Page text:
My Child Is Snoring: Is It Pediatric Sleep Apnea?
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My Child Is Snoring: Is It Pediatric Sleep Apnea?
As parents, we love watching our children sleep. We also tend to catch on to their strange habits, especially if something is going on with their sleep. If you are noticing some strange behavior in your child’s sleep, such as pauses in breathing or snoring, this article is important for you. Sometimes, we tend to overanalyze every little thing with our children—however, snoring is one thing you should not ignore in your child. If your child is snoring, keep reading to learn more about pediatric sleep apnea, symptoms, treatment options, and what could happen if it is left untreated.
Why is My Child Snoring?
There could be many reasons why your child is snoring. According to Cedars Sinai, snoring in children usually happens because the muscles in the head and neck help keep the upper airway open. When a child falls asleep, these muscles tend to relax. That allows tissues to fold closer together. If the airway is partially closed while awake, falling asleep may cause the passage to close completely.
In children, the most common cause of such a blockage is enlarged tonsils and adenoids. These glands are located at the back and to the sides of the throat. They may grow too large. Or an infection may cause them to swell. They may then briefly block the airway during sleep.
Obstructive sleep apnea may also be caused by:
- Being overweight
- A tumor or growth in the airway
- Certain syndromes or birth defects, such as Down syndrome and Pierre-Robin syndrome
Children may also snore because of dental issues, allergies, or when they are sick and have a stuffy nose. Sometimes, this can cause symptoms of sleep apnea to occur.
What is Pediatric Sleep Apnea?
Pediatric sleep apnea is a sleep disorder in which your child’s breathing is partially or completely blocked repeatedly during sleep. The condition is due to narrowing or blockage of the upper airway during sleep.
There are differences between pediatric obstructive sleep apnea and adult sleep apnea. While adults usually have daytime sleepiness, children are more likely to have behavioral problems. The underlying cause in adults is often obesity, while in children the most common underlying condition is an enlargement of the adenoids and tonsils. Early diagnosis and treatment are important to prevent complications that can affect children’s growth, cognitive development, and behavior.
Symptoms of Pediatric Sleep Apnea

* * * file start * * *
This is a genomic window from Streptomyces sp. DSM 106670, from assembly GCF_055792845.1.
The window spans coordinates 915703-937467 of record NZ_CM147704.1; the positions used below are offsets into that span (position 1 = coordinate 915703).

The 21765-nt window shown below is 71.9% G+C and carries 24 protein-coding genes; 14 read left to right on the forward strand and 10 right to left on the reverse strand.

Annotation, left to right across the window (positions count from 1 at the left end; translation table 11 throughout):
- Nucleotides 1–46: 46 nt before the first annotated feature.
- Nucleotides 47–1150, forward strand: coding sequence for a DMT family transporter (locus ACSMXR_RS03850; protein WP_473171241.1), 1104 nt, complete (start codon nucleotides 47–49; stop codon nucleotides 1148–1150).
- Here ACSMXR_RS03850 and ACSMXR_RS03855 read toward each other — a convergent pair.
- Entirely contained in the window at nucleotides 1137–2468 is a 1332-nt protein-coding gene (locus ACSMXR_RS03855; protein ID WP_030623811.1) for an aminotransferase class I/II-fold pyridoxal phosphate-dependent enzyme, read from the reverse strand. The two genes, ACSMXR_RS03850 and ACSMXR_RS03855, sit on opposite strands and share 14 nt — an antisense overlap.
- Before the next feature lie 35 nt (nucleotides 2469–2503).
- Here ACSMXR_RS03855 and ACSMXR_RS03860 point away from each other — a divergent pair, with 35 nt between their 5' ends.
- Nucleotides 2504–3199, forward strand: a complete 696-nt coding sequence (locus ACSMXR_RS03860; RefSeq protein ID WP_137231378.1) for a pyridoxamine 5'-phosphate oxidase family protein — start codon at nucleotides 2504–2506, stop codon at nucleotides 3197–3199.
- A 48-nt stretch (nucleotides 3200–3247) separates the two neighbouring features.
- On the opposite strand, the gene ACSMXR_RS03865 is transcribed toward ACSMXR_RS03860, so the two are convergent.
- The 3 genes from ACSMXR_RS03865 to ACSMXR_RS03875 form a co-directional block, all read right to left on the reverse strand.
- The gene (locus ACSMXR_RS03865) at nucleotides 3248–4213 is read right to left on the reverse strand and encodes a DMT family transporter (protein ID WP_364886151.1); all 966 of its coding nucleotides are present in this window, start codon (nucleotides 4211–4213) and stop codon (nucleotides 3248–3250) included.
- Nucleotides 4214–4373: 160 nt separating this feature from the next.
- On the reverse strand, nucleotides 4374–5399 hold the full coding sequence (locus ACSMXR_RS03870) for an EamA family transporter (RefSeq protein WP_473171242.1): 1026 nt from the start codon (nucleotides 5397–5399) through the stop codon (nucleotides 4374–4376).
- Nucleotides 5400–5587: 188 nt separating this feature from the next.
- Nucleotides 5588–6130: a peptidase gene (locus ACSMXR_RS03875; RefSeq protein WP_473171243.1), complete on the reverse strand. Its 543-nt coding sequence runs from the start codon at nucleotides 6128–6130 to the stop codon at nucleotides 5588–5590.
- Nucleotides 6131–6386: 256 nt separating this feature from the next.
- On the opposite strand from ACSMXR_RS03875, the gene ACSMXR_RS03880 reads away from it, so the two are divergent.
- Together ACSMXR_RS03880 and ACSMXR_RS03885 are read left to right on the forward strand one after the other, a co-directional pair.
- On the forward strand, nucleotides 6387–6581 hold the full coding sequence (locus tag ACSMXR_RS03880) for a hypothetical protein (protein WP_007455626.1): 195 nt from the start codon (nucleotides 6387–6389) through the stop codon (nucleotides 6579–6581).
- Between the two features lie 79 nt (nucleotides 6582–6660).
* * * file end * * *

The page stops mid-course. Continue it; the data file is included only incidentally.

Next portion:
There are many symptoms of pediatric sleep apnea to pay attention to because not all children snore. Many have disturbed sleep and other symptoms that occur during the day. This makes it important to understand all of the symptoms of pediatric sleep apnea and make note of how many your child is suffering from.
The most common symptoms of pediatric sleep apnea include:
- Pauses in breathing during sleep
- Restless sleep
- Mouth breathing
- Nighttime sweating
- Dry mouth in the morning
- Frequent complaints about headaches
- Difficulty waking up in the morning
- Extreme tiredness during the day
- The need for a nap, past the age of napping
- A nasal voice
- Sleep terrors
- Poor performance in school
- Difficulty focusing or paying attention in school or during homework
- Exhibiting symptoms of a learning disability
- Symptoms of certain behavioral disorders, such as ADHD
- Poor weight gain
What Should I Do?
The first thing you should do is speak to your pediatrician. Your child’s doctor will ask about symptoms and may perform a physical exam. They may also refer your child to a sleep study, which can help pinpoint the source of the sleep apnea.
According to Cedars Sinai, a sleep study is the best way to diagnose obstructive sleep apnea. However, the test may be hard to do with younger children or those who don’t want to cooperate. For the study, your child may need to sleep in a special lab. Sometimes sleep apnea testing may be done with a device used in your own home. While sleeping, he or she will be connected to monitors that check:
- Brain activity
- Electrical activity of the heart
- Oxygen and often carbon dioxide content in the blood
- Movement of the chest and abdominal wall
- Muscle activity
- Amount of air flowing through the nose and mouth